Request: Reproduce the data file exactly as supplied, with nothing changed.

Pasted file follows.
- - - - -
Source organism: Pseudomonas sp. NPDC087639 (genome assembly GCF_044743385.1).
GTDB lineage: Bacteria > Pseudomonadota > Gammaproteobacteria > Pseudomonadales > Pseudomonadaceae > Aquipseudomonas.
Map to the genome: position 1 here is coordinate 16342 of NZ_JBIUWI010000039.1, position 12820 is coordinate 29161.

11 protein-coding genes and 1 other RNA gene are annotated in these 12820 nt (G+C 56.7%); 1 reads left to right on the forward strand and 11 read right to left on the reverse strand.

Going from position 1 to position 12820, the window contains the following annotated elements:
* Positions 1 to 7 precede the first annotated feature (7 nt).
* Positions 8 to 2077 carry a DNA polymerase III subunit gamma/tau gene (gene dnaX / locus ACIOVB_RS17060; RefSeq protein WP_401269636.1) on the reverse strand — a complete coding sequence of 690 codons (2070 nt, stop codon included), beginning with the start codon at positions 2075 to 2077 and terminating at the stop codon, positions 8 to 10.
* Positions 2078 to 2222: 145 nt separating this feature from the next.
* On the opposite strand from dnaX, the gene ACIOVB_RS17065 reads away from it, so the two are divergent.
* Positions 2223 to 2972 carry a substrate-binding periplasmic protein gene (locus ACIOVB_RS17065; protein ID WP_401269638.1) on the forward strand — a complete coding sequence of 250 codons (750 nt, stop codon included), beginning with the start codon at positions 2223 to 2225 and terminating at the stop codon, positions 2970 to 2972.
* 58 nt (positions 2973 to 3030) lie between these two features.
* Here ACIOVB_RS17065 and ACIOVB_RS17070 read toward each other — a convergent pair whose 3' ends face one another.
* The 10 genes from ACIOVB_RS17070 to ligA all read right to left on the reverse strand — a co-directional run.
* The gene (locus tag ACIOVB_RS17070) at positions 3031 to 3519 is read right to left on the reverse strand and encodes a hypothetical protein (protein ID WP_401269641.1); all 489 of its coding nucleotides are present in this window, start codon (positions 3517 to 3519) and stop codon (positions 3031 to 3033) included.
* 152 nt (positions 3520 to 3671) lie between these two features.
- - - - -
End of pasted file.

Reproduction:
Source organism: Pseudomonas sp. NPDC087639 (genome assembly GCF_044743385.1).
GTDB lineage: Bacteria > Pseudomonadota > Gammaproteobacteria > Pseudomonadales > Pseudomonadaceae > Aquipseudomonas.
Map to the genome: position 1 here is coordinate 16342 of NZ_JBIUWI010000039.1, position 12820 is coordinate 29161.

11 protein-coding genes and 1 other RNA gene are annotated in these 12820 nt (G+C 56.7%); 1 reads left to right on the forward strand and 11 read right to left on the reverse strand.

Going from position 1 to position 12820, the window contains the following annotated elements:
* Positions 1 to 7 precede the first annotated feature (7 nt).
* Positions 8 to 2077 carry a DNA polymerase III subunit gamma/tau gene (gene dnaX / locus ACIOVB_RS17060; RefSeq protein WP_401269636.1) on the reverse strand — a complete coding sequence of 690 codons (2070 nt, stop codon included), beginning with the start codon at positions 2075 to 2077 and terminating at the stop codon, positions 8 to 10.
* Positions 2078 to 2222: 145 nt separating this feature from the next.
* On the opposite strand from dnaX, the gene ACIOVB_RS17065 reads away from it, so the two are divergent.
* Positions 2223 to 2972 carry a substrate-binding periplasmic protein gene (locus ACIOVB_RS17065; protein ID WP_401269638.1) on the forward strand — a complete coding sequence of 250 codons (750 nt, stop codon included), beginning with the start codon at positions 2223 to 2225 and terminating at the stop codon, positions 2970 to 2972.
* 58 nt (positions 2973 to 3030) lie between these two features.
* Here ACIOVB_RS17065 and ACIOVB_RS17070 read toward each other — a convergent pair whose 3' ends face one another.
* The 10 genes from ACIOVB_RS17070 to ligA all read right to left on the reverse strand — a co-directional run.
* The gene (locus tag ACIOVB_RS17070) at positions 3031 to 3519 is read right to left on the reverse strand and encodes a hypothetical protein (protein ID WP_401269641.1); all 489 of its coding nucleotides are present in this window, start codon (positions 3517 to 3519) and stop codon (positions 3031 to 3033) included.
* 152 nt (positions 3520 to 3671) lie between these two features.